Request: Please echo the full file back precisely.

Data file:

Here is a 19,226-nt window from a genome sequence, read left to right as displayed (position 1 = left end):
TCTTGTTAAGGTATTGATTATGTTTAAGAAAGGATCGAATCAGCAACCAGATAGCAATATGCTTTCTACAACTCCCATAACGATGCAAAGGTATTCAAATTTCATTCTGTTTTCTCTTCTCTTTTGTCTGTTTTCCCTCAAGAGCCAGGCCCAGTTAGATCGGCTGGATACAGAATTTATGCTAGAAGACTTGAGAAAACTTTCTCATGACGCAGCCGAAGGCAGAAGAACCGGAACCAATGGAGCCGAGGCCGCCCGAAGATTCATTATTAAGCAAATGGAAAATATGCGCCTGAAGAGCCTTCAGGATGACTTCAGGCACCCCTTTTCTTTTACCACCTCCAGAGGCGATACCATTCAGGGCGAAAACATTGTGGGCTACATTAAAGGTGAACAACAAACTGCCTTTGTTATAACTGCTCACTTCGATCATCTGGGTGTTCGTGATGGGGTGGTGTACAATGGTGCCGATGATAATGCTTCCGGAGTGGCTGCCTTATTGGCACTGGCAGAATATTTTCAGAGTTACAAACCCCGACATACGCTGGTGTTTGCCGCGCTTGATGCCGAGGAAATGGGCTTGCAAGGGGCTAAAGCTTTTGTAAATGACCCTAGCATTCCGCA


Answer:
Here is a 19,226-nt window from a genome sequence, read left to right as displayed (position 1 = left end):
TCTTGTTAAGGTATTGATTATGTTTAAGAAAGGATCGAATCAGCAACCAGATAGCAATATGCTTTCTACAACTCCCATAACGATGCAAAGGTATTCAAATTTCATTCTGTTTTCTCTTCTCTTTTGTCTGTTTTCCCTCAAGAGCCAGGCCCAGTTAGATCGGCTGGATACAGAATTTATGCTAGAAGACTTGAGAAAACTTTCTCATGACGCAGCCGAAGGCAGAAGAACCGGAACCAATGGAGCCGAGGCCGCCCGAAGATTCATTATTAAGCAAATGGAAAATATGCGCCTGAAGAGCCTTCAGGATGACTTCAGGCACCCCTTTTCTTTTACCACCTCCAGAGGCGATACCATTCAGGGCGAAAACATTGTGGGCTACATTAAAGGTGAACAACAAACTGCCTTTGTTATAACTGCTCACTTCGATCATCTGGGTGTTCGTGATGGGGTGGTGTACAATGGTGCCGATGATAATGCTTCCGGAGTGGCTGCCTTATTGGCACTGGCAGAATATTTTCAGAGTTACAAACCCCGACATACGCTGGTGTTTGCCGCGCTTGATGCCGAGGAAATGGGCTTGCAAGGGGCTAAAGCTTTTGTAAATGACCCTAGCATTCCGCA